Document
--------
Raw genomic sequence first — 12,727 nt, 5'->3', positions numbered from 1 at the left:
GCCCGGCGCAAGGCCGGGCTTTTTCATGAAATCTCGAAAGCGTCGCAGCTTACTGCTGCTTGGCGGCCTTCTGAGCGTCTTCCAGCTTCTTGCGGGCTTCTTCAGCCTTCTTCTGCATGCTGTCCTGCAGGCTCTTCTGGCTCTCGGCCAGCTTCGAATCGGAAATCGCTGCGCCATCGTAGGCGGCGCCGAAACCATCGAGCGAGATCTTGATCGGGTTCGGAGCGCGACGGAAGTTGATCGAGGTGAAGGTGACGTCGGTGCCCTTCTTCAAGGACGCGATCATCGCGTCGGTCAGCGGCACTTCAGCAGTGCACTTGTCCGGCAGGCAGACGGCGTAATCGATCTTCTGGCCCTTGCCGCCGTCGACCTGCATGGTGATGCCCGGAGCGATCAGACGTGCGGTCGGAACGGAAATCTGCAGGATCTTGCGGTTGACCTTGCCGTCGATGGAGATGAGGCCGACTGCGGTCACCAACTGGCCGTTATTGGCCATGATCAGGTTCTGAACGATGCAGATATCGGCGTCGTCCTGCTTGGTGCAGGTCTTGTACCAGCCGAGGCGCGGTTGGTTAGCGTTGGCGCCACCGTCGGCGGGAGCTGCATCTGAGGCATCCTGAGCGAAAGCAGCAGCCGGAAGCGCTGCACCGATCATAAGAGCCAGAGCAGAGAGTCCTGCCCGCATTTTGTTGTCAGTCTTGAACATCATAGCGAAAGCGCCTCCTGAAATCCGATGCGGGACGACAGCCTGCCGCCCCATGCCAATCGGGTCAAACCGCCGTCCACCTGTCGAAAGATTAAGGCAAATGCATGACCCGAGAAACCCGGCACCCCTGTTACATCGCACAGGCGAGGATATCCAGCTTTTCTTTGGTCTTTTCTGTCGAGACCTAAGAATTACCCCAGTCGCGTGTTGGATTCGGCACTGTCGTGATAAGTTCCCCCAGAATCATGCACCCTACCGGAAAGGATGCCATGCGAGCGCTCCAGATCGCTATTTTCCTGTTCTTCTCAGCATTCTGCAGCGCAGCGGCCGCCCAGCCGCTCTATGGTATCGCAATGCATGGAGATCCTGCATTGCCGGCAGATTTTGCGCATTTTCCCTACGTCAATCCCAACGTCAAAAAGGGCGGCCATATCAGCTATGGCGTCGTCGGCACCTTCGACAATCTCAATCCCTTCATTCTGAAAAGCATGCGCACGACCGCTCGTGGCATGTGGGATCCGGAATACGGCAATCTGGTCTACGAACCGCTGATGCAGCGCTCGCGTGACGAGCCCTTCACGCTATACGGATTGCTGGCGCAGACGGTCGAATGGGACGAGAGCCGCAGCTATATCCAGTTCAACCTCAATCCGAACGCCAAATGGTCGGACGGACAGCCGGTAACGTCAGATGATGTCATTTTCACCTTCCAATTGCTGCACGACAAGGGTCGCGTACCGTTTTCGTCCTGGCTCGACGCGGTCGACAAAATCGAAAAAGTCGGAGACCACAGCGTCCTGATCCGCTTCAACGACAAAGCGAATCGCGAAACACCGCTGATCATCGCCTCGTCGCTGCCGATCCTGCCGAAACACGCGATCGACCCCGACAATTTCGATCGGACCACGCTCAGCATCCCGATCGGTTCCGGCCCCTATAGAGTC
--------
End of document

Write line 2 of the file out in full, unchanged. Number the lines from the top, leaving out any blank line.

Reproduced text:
GCCCGGCGCAAGGCCGGGCTTTTTCATGAAATCTCGAAAGCGTCGCAGCTTACTGCTGCTTGGCGGCCTTCTGAGCGTCTTCCAGCTTCTTGCGGGCTTCTTCAGCCTTCTTCTGCATGCTGTCCTGCAGGCTCTTCTGGCTCTCGGCCAGCTTCGAATCGGAAATCGCTGCGCCATCGTAGGCGGCGCCGAAACCATCGAGCGAGATCTTGATCGGGTTCGGAGCGCGACGGAAGTTGATCGAGGTGAAGGTGACGTCGGTGCCCTTCTTCAAGGACGCGATCATCGCGTCGGTCAGCGGCACTTCAGCAGTGCACTTGTCCGGCAGGCAGACGGCGTAATCGATCTTCTGGCCCTTGCCGCCGTCGACCTGCATGGTGATGCCCGGAGCGATCAGACGTGCGGTCGGAACGGAAATCTGCAGGATCTTGCGGTTGACCTTGCCGTCGATGGAGATGAGGCCGACTGCGGTCACCAACTGGCCGTTATTGGCCATGATCAGGTTCTGAACGATGCAGATATCGGCGTCGTCCTGCTTGGTGCAGGTCTTGTACCAGCCGAGGCGCGGTTGGTTAGCGTTGGCGCCACCGTCGGCGGGAGCTGCATCTGAGGCATCCTGAGCGAAAGCAGCAGCCGGAAGCGCTGCACCGATCATAAGAGCCAGAGCAGAGAGTCCTGCCCGCATTTTGTTGTCAGTCTTGAACATCATAGCGAAAGCGCCTCCTGAAATCCGATGCGGGACGACAGCCTGCCGCCCCATGCCAATCGGGTCAAACCGCCGTCCACCTGTCGAAAGATTAAGGCAAATGCATGACCCGAGAAACCCGGCACCCCTGTTACATCGCACAGGCGAGGATATCCAGCTTTTCTTTGGTCTTTTCTGTCGAGACCTAAGAATTACCCCAGTCGCGTGTTGGATTCGGCACTGTCGTGATAAGTTCCCCCAGAATCATGCACCCTACCGGAAAGGATGCCATGCGAGCGCTCCAGATCGCTATTTTCCTGTTCTTCTCAGCATTCTGCAGCGCAGCGGCCGCCCAGCCGCTCTATGGTATCGCAATGCATGGAGATCCTGCATTGCCGGCAGATTTTGCGCATTTTCCCTACGTCAATCCCAACGTCAAAAAGGGCGGCCATATCAGCTATGGCGTCGTCGGCACCTTCGACAATCTCAATCCCTTCATTCTGAAAAGCATGCGCACGACCGCTCGTGGCATGTGGGATCCGGAATACGGCAATCTGGTCTACGAACCGCTGATGCAGCGCTCGCGTGACGAGCCCTTCACGCTATACGGATTGCTGGCGCAGACGGTCGAATGGGACGAGAGCCGCAGCTATATCCAGTTCAACCTCAATCCGAACGCCAAATGGTCGGACGGACAGCCGGTAACGTCAGATGATGTCATTTTCACCTTCCAATTGCTGCACGACAAGGGTCGCGTACCGTTTTCGTCCTGGCTCGACGCGGTCGACAAAATCGAAAAAGTCGGAGACCACAGCGTCCTGATCCGCTTCAACGACAAAGCGAATCGCGAAACACCGCTGATCATCGCCTCGTCGCTGCCGATCCTGCCGAAACACGCGATCGACCCCGACAATTTCGATCGGACCACGCTCAGCATCCCGATCGGTTCCGGCCCCTATAGAGTC